If you’ve ever been licked by a cat, did their tongue feel scratchy like sandpaper? The scratchiness is caused by their keratin papillae, tiny claw-like spines on their tongue that help to clean their fur. Cats (Felis catus) groom regularly for social and biological reasons, but according to research at MIT and Georgia Tech, clean fur is a huge part of what can make them successful predators. From KQED.org:
As a doctoral candidate in mechanical engineering with an interest in natural models, [Alexis] Noel is fascinated by the efficiency of cats’ tongues in keeping them clean…
Noel decided to study cat tongues by creating a model that replicates the tiny spines. She scanned a specimen of a cat tongue and 3D printed out the structure at 400 percent scale.
She sent the artificial cat’s tongue through it’s paces inside an a machine that drags the model across a patch of fake fur.
To clean a traditional hair brush, you need to pluck the hairs out from between the bristles. Noel’s cat tongue model was much easier to clean: She simply ran her finger across the surface in the same direction as the spines.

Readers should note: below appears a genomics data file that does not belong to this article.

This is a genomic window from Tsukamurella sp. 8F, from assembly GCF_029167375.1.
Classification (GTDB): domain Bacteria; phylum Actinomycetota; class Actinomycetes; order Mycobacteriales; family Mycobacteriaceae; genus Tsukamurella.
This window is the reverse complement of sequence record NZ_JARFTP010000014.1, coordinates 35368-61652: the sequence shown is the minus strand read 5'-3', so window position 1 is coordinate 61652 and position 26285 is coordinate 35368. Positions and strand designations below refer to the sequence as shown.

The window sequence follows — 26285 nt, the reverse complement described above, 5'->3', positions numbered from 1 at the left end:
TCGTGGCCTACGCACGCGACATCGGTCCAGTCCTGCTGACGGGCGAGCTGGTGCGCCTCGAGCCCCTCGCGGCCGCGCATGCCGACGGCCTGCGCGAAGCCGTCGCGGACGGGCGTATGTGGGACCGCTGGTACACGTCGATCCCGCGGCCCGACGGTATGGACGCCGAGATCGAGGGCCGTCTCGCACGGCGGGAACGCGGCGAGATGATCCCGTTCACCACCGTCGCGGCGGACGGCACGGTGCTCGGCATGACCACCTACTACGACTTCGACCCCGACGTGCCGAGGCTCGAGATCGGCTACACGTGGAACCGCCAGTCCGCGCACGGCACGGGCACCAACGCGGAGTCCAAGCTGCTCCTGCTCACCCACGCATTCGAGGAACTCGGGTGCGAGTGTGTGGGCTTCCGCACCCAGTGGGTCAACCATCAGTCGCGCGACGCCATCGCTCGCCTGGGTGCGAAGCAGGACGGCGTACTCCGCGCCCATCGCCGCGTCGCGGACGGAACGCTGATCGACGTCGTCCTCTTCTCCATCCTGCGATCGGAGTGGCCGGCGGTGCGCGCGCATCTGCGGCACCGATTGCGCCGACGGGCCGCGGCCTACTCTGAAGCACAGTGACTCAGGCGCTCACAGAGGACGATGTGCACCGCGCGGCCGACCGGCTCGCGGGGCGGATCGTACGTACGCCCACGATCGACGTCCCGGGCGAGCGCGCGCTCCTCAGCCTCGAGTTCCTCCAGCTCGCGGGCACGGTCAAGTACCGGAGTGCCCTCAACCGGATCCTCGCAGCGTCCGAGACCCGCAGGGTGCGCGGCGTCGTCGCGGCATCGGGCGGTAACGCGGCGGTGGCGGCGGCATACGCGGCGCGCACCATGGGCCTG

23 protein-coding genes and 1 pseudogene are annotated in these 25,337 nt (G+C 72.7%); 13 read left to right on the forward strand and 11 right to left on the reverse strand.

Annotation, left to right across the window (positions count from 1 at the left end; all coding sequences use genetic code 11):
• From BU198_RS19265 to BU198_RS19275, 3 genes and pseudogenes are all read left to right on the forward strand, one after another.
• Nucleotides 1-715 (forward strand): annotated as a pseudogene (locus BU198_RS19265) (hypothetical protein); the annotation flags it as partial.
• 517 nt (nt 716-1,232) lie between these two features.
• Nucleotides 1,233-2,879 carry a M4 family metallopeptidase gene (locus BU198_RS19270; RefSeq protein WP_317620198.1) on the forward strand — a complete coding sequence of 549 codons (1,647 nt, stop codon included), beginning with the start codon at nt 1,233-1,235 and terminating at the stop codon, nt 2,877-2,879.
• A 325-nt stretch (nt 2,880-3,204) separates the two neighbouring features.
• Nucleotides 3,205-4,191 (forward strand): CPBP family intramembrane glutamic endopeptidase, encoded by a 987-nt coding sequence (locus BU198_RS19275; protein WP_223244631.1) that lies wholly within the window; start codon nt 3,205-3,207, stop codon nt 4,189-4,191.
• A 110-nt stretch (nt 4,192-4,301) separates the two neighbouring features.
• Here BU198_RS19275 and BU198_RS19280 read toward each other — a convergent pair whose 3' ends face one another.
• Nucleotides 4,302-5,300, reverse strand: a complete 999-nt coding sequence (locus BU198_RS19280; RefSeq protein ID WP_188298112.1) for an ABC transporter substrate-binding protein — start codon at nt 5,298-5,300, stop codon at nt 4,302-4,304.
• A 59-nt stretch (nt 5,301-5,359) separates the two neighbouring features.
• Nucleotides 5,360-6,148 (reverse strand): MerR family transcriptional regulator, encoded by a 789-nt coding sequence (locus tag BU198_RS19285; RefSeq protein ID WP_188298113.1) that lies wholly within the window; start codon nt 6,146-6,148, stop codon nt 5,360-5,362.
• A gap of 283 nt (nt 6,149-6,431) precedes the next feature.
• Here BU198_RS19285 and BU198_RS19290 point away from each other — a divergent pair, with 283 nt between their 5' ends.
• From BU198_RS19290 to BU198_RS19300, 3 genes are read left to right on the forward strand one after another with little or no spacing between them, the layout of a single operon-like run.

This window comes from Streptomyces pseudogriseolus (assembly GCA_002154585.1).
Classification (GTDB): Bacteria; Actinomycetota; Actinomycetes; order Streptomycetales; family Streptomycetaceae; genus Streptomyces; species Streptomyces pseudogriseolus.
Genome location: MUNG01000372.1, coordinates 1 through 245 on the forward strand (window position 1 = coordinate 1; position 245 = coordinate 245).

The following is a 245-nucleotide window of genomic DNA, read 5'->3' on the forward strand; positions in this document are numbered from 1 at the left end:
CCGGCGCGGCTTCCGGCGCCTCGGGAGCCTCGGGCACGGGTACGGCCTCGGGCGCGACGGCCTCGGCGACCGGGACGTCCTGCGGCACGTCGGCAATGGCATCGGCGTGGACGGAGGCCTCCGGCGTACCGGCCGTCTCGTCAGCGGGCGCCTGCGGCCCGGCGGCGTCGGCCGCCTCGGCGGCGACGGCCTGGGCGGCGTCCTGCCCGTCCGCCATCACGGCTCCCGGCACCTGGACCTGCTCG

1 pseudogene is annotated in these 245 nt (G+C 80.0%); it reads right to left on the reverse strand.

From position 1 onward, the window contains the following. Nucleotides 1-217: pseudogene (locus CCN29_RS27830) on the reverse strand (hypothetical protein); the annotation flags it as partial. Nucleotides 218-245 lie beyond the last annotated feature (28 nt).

In this episode of Deep Look by KQED and presented by PBS Digital Studios, we get an up close, scientific look at the many ways that cat tongues are unique and efficient. Bonus footage at the end of the vid: Cats drinking water in slowmo.Next: More tongues. Plus, more cat questions: Why do cats meow? and Do Cats Always Land on Their Feet? Bonus: The Fantastic Fur of Sea Otters.